It is a sad but well-known fact that approximately half of marriages end in divorce. Not only is divorce incredibly stressful emotionally and socially, it can put a serious strain on your finances.
“The emotional toll notwithstanding, the financial impact of a divorce can be devastating and can take years to recover from,” says Jeff Schwartz, executive director, Consolidated Credit Counseling Services of Canada.
Your divorce doesn’t have to be saddled with debt. With planning, perseverance and support, you can stay on top of your divorce and money. Here are some tips.
Divorce is expensive
According to the most recent Canadian Lawyer Legal Fees Survey the average legal cost of an uncontested divorce is just under $2,000, compared to an average for a contested divorce of about $13,000. When you consider that is just one of the costs of divorce (don’t forget other variables, like moving, selling your home and maybe new child care/support/spousal support costs), divorce can really blindside your budget.
Become financially literate
It is very common for one spouse to manage the household finances. If you are the spouse who hasn’t taken an interest in your finances to date, that has to change immediately. The only way that you can make good financial decisions, both during your divorce and through the process of establishing yourself as a singleton financially is to understand the options.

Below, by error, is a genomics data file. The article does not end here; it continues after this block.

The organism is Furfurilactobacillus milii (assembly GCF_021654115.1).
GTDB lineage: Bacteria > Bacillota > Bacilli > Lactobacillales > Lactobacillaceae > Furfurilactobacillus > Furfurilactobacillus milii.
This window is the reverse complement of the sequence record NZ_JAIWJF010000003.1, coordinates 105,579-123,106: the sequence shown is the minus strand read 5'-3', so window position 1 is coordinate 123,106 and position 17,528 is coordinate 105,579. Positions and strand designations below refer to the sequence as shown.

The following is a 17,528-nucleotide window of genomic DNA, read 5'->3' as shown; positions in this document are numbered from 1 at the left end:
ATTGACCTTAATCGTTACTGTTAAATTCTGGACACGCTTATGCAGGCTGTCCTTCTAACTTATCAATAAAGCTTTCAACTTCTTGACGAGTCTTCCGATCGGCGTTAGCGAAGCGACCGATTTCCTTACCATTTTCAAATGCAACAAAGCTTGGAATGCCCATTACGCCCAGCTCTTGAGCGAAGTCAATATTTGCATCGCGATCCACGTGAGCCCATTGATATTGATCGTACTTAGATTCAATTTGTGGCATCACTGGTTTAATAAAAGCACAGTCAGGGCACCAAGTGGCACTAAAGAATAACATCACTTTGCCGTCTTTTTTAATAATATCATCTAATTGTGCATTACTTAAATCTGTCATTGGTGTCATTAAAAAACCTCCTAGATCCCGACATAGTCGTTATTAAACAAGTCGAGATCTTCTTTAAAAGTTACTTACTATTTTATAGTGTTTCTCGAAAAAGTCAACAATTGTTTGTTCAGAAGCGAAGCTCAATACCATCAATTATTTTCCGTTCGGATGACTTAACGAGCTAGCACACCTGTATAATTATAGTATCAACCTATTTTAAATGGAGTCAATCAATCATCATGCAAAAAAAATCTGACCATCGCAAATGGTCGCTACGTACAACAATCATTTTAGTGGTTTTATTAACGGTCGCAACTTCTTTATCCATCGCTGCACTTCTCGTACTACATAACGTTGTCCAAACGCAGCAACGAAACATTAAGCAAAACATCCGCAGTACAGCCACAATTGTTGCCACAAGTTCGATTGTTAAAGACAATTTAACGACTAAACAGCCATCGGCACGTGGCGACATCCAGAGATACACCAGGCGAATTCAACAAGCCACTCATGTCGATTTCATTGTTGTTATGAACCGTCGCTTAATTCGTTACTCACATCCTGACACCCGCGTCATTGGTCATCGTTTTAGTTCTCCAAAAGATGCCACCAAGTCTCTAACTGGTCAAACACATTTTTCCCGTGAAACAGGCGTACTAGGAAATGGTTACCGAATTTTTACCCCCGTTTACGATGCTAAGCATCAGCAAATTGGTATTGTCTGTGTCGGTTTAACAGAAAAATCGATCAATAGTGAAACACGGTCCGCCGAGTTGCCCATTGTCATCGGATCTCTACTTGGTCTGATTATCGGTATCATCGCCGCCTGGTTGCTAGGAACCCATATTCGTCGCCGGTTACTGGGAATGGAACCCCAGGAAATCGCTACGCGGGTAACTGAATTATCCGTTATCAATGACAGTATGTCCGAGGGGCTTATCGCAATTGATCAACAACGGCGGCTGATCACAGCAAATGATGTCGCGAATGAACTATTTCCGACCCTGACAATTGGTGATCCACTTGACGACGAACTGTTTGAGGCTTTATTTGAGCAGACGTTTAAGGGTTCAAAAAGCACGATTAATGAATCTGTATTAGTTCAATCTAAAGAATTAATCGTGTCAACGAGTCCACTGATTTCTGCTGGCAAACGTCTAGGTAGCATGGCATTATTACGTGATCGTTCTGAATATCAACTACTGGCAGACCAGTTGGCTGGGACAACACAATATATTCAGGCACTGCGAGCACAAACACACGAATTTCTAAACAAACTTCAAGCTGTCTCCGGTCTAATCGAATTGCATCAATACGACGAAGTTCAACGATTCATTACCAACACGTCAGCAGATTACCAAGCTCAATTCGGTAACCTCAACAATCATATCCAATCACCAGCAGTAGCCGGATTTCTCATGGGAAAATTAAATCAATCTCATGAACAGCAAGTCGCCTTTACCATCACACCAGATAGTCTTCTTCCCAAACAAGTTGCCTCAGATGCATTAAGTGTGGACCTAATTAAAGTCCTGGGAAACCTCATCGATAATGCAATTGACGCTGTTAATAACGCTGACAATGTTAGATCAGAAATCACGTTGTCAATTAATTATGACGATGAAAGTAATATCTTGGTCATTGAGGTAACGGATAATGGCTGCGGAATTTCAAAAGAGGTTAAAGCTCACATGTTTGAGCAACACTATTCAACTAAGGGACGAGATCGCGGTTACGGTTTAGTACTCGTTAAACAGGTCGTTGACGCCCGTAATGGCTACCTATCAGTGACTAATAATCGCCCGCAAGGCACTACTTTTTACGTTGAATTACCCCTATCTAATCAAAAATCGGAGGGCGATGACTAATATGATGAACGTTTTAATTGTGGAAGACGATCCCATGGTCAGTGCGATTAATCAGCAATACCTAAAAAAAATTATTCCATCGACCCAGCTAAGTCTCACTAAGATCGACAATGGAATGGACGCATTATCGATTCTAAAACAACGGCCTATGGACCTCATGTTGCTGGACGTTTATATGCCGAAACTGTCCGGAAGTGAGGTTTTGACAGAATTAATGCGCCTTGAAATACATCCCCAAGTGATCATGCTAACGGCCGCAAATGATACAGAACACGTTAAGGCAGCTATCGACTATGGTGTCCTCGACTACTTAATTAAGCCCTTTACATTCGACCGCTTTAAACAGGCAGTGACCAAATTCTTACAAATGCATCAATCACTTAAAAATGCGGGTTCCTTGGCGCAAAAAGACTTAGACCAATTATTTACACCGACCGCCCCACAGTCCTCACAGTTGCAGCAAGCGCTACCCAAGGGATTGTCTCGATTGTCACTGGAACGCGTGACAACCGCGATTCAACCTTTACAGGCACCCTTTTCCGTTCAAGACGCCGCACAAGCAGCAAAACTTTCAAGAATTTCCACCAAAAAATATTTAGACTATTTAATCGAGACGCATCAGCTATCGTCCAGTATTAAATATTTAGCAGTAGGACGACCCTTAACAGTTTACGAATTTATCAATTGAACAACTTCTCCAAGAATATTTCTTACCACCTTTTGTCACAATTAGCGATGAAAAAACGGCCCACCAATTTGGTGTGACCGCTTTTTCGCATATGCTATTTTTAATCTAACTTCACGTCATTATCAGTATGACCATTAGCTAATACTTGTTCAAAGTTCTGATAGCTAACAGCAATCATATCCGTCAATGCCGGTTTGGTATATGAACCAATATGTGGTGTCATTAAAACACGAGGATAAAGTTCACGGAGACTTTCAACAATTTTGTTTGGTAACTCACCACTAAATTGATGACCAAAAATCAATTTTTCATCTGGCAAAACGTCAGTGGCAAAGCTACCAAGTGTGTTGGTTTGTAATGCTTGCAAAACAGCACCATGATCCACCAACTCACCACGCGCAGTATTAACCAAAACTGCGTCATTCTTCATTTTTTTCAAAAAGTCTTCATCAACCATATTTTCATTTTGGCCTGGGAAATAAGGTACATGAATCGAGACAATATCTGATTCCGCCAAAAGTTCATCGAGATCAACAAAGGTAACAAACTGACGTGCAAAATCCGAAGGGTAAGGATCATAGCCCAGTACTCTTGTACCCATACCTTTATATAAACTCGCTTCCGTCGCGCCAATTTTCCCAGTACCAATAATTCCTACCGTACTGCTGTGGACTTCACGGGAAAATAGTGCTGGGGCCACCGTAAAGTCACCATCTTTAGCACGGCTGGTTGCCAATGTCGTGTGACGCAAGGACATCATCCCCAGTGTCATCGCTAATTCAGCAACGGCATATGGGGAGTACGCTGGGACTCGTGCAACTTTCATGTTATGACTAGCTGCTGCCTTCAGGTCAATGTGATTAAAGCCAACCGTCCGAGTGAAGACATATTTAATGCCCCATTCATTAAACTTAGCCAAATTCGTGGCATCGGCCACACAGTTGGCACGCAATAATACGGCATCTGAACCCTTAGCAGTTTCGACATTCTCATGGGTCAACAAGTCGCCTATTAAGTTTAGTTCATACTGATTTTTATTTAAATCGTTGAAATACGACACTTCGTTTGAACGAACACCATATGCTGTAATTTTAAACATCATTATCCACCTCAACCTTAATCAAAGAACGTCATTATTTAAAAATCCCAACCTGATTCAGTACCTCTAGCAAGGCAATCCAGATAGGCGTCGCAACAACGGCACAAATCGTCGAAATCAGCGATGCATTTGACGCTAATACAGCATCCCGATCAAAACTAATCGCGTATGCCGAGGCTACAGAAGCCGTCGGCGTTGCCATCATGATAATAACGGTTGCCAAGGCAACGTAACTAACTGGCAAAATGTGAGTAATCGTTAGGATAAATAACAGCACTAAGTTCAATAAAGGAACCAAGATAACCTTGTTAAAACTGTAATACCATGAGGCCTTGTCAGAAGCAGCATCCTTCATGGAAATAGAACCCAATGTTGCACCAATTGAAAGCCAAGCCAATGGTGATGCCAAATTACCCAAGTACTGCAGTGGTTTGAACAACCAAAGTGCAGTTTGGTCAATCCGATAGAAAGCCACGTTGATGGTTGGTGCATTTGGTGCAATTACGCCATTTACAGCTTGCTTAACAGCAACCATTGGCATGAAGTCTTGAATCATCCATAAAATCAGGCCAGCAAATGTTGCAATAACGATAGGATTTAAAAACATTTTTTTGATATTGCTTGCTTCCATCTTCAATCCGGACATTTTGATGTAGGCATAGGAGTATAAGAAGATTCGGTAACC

Pick a topic a week to start off your financial education journey, you can learn about RRSPs, investments, mortgages and credit cards just to name a few.
Make a comprehensive list of everything that you own, separately and jointly. List all of your debts, accounts and financial information (with names of financial institutions account numbers, etc.). As you are going through your divorce, make sure to hang on to pay stubs, tax returns and any other statements that will help you and your spouse determine the division of your property accurately.
Almost always, you are responsible jointly for your debts. You should have an eye to your future by making sure that your credit rating stays in good standing by paying your debts on time every month and/or ensuring that your spouse does the same.
By the same token, don’t engage in reckless spending in an impulsive moment. You’ll pay for it later- literally.
If you are able, close any joint accounts and then re-issue in your name only.
Stand on your own two feet
If you’ve not had credit in your name only (or if it has been a significant time since you have) embrace establishing good credit as a goal. Secure a credit card to use for purchases in which you pay in full every month.
Live within your means
“You may be moving from a double income household to a single income household, but still have significant expenses to manage. Now more than ever, smart budgeting that includes a focus on keeping debt levels low and savings high is essential,” says Schwartz.
Has a divorce caused you financial hardship? Have your debts climbed as a result? It’s time to turn a new page and get your finances back on track. Call one of our trained credit counsellors at or check out our free online debt analysis.